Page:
Our first stop was at the delightful church,'L'église Notre-Dame de Rivière ' in the village of the same name. Our attention was first drawn to this by a previous guest at one of our gites (we should really have been telling them!) then by a blog by Colin and Elizabeth. I am not a great lover of total renovation work on historical buildings ( am I alone in actually preferring the old Chinon castle) but you cannot help but admire this 18th century reworking of the inside of the church.
Apparently the church is the earliest shrine dedicated to the Virgin Mary in the whole of France ( third century).
As C&E pointed out to get a few of the rear of the church,the front elevation is nondescript, you either have to go along the river or along a lane to the right of the church. You cannot actually walk around the church as it now appears to be part of a gite complex!
We then retraced our route back along the river Vienne to the village of Tavant to view the frescos of its Romanesque 'Église Saint-Nicolas de Tavant'.
We had been here in the summer but made the mistake of visiting it on a Tuesday - its a National monument of France - they all close on a Tuesday! We were determined to see it this time. On arrival however it was locked up though there was a sign saying you could go to the Mairie where a guide could be found to open up for you. Only problem was that the last 'viewing' was at 11.45am as it closed at lunchtime - gues what time it was? There was a sign in front of the wall of the building opposite that let you know parking there was for employees of the Mairie only - but this proved to be a red herring as they were residential buildings -perhaps the previous Marie? As my fellow explorers wandered around in search of the real place I knocked on one of the doors to ask the owner a question I know he must have answered 100's of times - his answer was a well worn one but given in a friendly manner. It was down the lane then first on the right - abandoning the others I ran down the lane arrive 5 minutes after the allotted time but the young woman probably saw the determined look in my eyes and agreed to follow me back to the church.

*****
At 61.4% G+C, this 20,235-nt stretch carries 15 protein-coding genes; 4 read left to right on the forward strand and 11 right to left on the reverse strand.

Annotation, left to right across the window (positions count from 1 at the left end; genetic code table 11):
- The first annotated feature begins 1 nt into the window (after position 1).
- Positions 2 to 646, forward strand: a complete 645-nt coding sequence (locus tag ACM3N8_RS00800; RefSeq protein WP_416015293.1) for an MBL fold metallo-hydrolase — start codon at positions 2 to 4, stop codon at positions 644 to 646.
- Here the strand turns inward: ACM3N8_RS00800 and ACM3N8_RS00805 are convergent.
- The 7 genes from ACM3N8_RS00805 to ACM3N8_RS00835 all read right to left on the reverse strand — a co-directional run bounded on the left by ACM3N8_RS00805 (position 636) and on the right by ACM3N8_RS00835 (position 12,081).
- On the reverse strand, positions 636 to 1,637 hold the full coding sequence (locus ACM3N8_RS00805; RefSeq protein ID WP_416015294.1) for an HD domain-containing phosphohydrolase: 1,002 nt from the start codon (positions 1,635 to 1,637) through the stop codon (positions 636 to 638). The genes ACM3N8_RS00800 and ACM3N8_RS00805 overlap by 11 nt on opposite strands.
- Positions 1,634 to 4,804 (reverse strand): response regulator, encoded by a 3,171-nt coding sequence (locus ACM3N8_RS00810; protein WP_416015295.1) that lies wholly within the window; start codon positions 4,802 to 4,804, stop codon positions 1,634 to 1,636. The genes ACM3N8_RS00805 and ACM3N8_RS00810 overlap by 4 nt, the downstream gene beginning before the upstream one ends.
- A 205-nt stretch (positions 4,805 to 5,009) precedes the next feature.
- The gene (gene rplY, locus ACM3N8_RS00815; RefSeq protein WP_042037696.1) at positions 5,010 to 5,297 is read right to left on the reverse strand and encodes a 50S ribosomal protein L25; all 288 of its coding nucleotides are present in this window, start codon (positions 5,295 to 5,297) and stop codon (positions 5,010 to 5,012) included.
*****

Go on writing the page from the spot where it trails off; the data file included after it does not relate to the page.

The inside was quite simple until you reached its altar with its frescoed dome ceiling but the main attraction here lies in the small crypt of the church.Entrance to the church is free but there is a charge of 3 euros/person to get the door of the crypt open. Once inside, which is very small you are given a chart and translation of the frescos which now look down on you. These are apparently unique in the stories they depict - you will have to judge for yourself in terms of appeal, though, from a historical point of view, fascinating.Crypts in France we were later told, have two uses - one as tombs and the other like here in Saint-Nicolas to house relics brought back from the crusades. It was certainly too small to hold many bodies.We had thought that the little nooks in the side walls were for holding small statues but no,in the past these would have been opened up as windows to view the relics contained inside.You were not allowed to take pictures so you will have to visit to see for yourself. As we were leaving we couldn't help but wonder if it might have been better to have visited here before going on to the church at Rivière - there might have been less of an anti-climax.
Part III to follow...